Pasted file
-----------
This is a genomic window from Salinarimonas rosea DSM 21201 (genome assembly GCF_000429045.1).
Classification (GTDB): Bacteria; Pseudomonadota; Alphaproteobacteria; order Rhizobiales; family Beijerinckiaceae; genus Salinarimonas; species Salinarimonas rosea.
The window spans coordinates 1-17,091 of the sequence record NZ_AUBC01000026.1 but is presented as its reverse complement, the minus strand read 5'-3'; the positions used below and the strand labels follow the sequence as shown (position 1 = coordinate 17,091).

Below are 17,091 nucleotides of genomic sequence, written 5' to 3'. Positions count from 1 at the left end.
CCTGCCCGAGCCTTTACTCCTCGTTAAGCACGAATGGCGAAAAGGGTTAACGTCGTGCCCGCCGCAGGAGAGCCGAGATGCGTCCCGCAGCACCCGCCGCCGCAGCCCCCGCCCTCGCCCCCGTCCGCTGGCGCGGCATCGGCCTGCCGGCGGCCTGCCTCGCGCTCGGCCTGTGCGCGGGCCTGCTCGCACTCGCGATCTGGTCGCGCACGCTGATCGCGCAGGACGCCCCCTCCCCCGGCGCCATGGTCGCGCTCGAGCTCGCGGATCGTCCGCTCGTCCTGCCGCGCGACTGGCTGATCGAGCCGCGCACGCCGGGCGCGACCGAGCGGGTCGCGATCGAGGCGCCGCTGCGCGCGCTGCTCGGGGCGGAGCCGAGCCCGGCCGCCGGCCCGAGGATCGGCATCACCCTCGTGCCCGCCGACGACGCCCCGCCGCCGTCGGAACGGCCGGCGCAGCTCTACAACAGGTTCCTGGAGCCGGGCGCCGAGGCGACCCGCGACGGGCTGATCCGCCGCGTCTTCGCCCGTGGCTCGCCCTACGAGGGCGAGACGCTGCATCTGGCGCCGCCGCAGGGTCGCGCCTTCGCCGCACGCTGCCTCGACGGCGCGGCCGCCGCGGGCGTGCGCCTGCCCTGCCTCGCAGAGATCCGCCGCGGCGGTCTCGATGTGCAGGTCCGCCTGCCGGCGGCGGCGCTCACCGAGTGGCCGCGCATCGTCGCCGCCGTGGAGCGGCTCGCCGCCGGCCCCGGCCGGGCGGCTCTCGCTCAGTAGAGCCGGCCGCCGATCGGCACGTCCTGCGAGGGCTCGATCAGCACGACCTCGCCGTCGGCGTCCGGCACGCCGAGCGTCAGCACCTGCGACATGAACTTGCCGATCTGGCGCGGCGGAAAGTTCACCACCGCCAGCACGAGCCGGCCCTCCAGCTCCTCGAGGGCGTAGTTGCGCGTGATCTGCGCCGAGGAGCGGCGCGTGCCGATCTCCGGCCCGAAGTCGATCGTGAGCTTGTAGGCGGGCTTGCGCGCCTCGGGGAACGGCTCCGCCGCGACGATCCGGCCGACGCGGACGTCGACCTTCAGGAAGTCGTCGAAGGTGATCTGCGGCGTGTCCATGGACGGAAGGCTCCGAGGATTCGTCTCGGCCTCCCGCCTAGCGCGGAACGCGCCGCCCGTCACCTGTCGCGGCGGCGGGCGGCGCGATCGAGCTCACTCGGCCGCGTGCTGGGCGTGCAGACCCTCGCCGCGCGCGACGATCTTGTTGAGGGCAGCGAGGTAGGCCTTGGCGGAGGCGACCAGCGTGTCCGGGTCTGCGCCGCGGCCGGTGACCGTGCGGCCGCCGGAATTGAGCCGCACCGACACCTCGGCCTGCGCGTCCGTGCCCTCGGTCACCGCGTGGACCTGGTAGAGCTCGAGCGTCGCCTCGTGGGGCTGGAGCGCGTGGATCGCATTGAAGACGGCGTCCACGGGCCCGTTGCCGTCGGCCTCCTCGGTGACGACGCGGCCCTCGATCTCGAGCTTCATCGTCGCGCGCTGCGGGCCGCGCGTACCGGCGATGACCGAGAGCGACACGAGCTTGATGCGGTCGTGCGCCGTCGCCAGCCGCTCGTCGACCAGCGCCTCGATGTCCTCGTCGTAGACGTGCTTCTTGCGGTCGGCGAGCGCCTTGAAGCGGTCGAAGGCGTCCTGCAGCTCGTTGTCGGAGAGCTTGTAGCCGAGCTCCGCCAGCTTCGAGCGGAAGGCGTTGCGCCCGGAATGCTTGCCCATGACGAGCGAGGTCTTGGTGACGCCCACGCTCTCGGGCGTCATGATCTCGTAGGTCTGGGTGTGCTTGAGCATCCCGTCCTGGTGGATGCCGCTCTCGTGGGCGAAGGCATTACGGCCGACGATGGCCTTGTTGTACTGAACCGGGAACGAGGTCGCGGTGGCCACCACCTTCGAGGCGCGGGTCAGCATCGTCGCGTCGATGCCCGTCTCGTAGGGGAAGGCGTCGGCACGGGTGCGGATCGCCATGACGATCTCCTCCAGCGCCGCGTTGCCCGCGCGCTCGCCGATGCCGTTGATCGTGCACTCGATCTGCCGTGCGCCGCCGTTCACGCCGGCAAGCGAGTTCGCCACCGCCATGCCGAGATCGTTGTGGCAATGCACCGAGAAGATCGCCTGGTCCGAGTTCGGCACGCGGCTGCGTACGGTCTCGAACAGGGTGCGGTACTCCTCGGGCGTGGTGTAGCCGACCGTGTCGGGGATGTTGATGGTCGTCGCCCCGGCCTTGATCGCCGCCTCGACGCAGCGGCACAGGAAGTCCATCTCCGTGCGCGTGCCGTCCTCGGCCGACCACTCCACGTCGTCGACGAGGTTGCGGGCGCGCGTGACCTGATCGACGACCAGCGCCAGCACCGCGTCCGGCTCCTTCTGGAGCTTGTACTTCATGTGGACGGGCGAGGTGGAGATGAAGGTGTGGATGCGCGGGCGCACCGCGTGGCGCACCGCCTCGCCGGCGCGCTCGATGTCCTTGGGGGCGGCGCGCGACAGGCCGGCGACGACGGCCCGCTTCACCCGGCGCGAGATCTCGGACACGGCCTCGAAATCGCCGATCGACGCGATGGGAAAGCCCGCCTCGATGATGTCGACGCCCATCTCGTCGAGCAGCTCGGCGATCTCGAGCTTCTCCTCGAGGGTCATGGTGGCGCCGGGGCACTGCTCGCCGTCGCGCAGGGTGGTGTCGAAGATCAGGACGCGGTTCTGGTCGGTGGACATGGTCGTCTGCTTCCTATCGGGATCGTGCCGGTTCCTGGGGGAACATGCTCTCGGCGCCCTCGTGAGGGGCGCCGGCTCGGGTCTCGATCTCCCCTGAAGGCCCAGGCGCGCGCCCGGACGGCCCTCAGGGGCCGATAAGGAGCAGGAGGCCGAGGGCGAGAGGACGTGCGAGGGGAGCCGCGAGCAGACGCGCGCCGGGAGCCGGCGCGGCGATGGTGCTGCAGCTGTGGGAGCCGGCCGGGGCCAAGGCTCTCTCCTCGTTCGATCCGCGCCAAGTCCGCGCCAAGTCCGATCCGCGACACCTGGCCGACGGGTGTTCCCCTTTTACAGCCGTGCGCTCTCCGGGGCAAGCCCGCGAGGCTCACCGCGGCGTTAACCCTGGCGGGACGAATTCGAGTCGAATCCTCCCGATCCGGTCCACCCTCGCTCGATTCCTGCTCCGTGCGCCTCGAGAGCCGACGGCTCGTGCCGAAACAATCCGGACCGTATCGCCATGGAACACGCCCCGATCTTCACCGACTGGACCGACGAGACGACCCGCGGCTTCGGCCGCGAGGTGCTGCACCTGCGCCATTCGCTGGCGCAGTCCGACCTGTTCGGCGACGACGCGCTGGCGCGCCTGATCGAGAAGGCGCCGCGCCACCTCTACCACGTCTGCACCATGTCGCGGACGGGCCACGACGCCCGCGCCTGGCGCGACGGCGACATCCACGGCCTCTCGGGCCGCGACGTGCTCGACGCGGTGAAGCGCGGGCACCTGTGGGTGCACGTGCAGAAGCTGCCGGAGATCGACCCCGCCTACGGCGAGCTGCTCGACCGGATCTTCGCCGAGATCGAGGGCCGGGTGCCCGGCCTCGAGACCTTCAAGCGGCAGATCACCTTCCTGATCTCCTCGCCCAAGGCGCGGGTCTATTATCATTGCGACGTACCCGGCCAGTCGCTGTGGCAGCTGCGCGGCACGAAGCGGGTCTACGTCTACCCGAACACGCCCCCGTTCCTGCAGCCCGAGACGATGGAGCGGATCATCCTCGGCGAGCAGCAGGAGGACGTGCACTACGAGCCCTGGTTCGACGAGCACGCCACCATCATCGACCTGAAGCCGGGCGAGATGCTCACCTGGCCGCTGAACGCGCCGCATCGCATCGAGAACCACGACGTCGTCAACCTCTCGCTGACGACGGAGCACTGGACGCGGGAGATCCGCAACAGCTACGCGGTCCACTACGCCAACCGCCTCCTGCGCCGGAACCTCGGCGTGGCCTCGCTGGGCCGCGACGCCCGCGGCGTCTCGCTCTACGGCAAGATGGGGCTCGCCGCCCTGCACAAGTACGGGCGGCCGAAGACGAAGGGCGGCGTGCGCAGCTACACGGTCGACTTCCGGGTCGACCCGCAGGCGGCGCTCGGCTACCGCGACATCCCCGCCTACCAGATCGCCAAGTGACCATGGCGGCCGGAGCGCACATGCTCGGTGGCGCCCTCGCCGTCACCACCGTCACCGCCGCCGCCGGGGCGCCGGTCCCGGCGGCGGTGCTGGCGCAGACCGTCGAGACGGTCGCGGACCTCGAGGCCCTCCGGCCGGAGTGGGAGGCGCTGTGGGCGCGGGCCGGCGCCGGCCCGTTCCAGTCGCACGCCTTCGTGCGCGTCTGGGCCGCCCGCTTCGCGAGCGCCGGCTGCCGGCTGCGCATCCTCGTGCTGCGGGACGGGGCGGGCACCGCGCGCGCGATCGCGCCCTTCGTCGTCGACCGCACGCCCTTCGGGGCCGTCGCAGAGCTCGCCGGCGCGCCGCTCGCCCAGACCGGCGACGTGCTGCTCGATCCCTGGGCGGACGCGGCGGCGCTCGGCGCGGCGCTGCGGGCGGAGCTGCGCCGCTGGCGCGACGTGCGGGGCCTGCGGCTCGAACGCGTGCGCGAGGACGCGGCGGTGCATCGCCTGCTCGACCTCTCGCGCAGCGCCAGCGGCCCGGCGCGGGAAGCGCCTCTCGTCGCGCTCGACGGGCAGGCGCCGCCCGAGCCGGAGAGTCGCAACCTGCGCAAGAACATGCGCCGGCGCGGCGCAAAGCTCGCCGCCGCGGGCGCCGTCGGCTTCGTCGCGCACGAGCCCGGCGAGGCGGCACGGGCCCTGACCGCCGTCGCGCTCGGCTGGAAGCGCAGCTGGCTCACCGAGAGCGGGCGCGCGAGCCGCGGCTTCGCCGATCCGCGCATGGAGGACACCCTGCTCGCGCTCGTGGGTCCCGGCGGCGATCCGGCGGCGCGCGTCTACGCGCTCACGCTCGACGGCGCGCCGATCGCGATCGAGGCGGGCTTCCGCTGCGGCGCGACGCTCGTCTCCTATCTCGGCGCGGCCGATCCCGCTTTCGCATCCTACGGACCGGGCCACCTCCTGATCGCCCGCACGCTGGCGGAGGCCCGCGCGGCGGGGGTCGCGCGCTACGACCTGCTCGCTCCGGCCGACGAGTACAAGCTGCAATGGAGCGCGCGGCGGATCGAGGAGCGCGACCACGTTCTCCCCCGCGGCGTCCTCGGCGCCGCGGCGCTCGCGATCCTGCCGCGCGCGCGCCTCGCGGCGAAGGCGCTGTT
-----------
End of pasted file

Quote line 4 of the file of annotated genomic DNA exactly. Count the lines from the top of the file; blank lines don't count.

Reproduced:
Below are 17,091 nucleotides of genomic sequence, written 5' to 3'. Positions count from 1 at the left end.